The Court went even further saying that the place where the damage occurred (namely, the loss consisting in additional costs incurred because of artificially high prices) is the “victim’s registered office”. This is possibly the first time the Court has identified the registered office as the locus damni giving a wide choice to the claimant to choose the forum which it considers most favourable.
But a wide interpretation can work both ways: in Folien Fischer and Fofitec43,one of the members of the cartel used the same wide interpretation given by the Court to Article 5(3) of Regulation (EC) No 44/2001, to bring an action for negative declaration before the Courts of a Member State in which proceedings were known to be particularly drawn out (the so called “Torpedo action”).
The third question from the German court concerned the possibility for a defendant to dispute the jurisdiction established on the basis of Articles 5(3) and/or 6(1) of Regulation (EC) No 44/2001 on the basis of the arbitration and/or jurisdiction clauses contained in the agreements entered into with the claimant during the cartel period. This is a typical procedural defence raised by those members of a cartel that are sued together with their fellow co-‐cartelists in the court of a Member State where they are not domiciled.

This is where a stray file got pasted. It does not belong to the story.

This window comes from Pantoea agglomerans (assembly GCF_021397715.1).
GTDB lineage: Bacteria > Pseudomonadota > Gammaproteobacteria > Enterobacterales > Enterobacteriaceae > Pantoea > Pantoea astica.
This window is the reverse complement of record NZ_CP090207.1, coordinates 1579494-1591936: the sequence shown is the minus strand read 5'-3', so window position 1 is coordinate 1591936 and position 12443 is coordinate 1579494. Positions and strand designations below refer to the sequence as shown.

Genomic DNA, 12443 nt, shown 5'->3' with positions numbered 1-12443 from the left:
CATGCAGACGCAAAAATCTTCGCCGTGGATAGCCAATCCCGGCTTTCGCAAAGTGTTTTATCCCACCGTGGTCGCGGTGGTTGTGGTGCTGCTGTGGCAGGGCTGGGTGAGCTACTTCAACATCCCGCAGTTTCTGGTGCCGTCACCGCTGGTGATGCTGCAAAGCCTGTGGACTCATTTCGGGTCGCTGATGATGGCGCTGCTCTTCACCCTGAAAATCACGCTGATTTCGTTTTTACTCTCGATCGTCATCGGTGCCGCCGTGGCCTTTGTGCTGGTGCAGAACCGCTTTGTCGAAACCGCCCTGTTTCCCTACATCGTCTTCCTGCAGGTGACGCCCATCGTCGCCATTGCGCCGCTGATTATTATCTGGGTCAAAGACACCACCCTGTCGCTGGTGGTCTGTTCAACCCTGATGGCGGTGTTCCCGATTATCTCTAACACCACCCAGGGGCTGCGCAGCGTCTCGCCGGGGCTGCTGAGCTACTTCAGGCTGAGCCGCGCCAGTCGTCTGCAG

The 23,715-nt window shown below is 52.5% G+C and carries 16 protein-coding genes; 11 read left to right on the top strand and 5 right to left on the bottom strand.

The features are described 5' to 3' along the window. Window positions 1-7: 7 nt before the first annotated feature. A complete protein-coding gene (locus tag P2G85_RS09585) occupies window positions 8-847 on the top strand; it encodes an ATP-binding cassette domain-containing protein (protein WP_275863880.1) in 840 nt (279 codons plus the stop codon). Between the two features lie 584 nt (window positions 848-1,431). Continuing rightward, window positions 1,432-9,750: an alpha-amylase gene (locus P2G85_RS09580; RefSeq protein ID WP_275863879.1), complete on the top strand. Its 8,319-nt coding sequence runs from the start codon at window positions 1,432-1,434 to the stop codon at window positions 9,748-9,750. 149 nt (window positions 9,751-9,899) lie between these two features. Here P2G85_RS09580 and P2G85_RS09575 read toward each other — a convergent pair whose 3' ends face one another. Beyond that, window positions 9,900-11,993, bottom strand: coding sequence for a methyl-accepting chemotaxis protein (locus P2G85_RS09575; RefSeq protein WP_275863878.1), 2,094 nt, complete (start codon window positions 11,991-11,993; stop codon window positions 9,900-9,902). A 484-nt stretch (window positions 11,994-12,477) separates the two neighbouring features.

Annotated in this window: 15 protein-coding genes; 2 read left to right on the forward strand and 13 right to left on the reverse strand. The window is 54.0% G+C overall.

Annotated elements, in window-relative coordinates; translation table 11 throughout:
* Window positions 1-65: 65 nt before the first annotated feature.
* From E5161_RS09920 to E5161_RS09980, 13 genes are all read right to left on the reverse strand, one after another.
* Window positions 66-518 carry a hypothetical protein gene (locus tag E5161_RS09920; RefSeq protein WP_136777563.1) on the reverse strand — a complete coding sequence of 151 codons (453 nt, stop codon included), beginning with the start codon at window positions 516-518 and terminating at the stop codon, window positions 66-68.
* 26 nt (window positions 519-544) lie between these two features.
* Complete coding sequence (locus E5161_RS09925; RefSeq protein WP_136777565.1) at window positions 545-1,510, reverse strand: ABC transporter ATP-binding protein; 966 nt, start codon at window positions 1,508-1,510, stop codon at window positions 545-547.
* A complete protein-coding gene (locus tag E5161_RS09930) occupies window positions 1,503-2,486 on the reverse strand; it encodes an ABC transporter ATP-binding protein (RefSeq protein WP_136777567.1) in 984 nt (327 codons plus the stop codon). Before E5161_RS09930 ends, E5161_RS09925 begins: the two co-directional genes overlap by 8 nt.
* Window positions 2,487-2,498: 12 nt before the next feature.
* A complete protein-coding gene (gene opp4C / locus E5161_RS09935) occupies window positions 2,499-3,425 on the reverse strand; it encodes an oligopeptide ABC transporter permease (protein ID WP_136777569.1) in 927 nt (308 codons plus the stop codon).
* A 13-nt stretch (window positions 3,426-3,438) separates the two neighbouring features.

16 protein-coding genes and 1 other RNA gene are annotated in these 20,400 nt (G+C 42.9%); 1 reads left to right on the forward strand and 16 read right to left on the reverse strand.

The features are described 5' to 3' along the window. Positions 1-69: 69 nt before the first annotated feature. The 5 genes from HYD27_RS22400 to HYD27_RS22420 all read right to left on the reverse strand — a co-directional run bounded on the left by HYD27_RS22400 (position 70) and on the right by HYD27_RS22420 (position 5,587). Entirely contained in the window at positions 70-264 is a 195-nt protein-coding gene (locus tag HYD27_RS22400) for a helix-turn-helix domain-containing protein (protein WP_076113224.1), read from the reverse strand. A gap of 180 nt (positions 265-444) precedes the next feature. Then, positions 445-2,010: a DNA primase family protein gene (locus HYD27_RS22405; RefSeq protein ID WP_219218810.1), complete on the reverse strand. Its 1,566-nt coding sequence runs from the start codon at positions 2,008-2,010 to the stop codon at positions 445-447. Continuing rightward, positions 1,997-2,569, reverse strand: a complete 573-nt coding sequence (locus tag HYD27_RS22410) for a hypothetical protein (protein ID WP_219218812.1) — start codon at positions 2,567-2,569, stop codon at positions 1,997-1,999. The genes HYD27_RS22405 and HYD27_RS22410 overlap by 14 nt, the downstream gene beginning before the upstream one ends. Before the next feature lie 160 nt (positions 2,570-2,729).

The Court found in the negative. A national court should consider “a clause which abstractly refers to all disputes arising from contractual relationships as not extending to a dispute relating to the tortious liability that one party allegedly incurred as a result of the other’s participation in an unlawful cartel”44.The reason is that a clause conferring jurisdiction cannot satisfy the requirement of clear unvitiated consensus, since the victim of the cartel was unaware of its existence at the time the agreement was concluded. This conclusion is consistent with the decision reached by District Court in The Hague on 1 May 2013 in the action brought by CDC against the members of the paraffin wax cartel.
The decision contains an interesting final warning: national courts must disregard the special rules on jurisdiction set out in Articles 5 and 6 of Regulation (EC) No 44/2001, where “a clause refers to disputes in connection with liability incurred as a result of an infringement of competition law”45. It means that companies might be tempted to include a provision in their arbitration clauses that cartel claims must be arbitrated so as to avoid jurisdiction problems. If this practice becomes common it could further complicate things particularly in case of multiple litigation in relation to the same infringement, something which is common in cartel cases. In fact, arbitration proceedings fall outside the scope of application of Article 30 of Regulation (UE) No 1215/2012, and therefore consolidation of actions “closely connected” may not be possible.
This decision undoubtedly constitutes another step forward for antitrust private enforcement after the recent adoption of the Directive 2014/104/EU (the so called “Antitrust Damages Directive”)46 . With various legislators currently working on improving the collective redress mechanisms, the life of antitrust infringers is becoming significantly more dangerous.